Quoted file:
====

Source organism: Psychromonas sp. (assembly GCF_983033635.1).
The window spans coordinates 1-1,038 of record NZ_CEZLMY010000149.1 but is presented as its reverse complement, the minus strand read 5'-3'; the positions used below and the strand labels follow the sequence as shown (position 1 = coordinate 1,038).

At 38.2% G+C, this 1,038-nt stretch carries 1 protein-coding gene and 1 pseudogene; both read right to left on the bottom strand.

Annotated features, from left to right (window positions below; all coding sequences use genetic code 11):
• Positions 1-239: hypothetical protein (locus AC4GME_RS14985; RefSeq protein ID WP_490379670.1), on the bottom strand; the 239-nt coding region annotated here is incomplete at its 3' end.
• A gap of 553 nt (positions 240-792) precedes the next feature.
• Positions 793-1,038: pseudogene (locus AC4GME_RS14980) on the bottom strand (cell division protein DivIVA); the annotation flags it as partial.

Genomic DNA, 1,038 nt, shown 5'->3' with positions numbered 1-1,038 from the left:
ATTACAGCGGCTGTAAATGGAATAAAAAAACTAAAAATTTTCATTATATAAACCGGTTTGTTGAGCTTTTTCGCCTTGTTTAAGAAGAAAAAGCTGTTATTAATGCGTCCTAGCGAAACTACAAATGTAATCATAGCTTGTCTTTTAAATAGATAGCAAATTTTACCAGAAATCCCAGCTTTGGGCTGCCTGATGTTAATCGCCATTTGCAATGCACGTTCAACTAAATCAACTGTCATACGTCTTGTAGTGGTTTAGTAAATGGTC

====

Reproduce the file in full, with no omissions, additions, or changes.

Source organism: Psychromonas sp. (assembly GCF_983033635.1).
The window spans coordinates 1-1,038 of record NZ_CEZLMY010000149.1 but is presented as its reverse complement, the minus strand read 5'-3'; the positions used below and the strand labels follow the sequence as shown (position 1 = coordinate 1,038).

At 38.2% G+C, this 1,038-nt stretch carries 1 protein-coding gene and 1 pseudogene; both read right to left on the bottom strand.

Annotated features, from left to right (window positions below; all coding sequences use genetic code 11):
• Positions 1-239: hypothetical protein (locus AC4GME_RS14985; RefSeq protein ID WP_490379670.1), on the bottom strand; the 239-nt coding region annotated here is incomplete at its 3' end.
• A gap of 553 nt (positions 240-792) precedes the next feature.
• Positions 793-1,038: pseudogene (locus AC4GME_RS14980) on the bottom strand (cell division protein DivIVA); the annotation flags it as partial.

Genomic DNA, 1,038 nt, shown 5'->3' with positions numbered 1-1,038 from the left:
ATTACAGCGGCTGTAAATGGAATAAAAAAACTAAAAATTTTCATTATATAAACCGGTTTGTTGAGCTTTTTCGCCTTGTTTAAGAAGAAAAAGCTGTTATTAATGCGTCCTAGCGAAACTACAAATGTAATCATAGCTTGTCTTTTAAATAGATAGCAAATTTTACCAGAAATCCCAGCTTTGGGCTGCCTGATGTTAATCGCCATTTGCAATGCACGTTCAACTAAATCAACTGTCATACGTCTTGTAGTGGTTTAGTAAATGGTC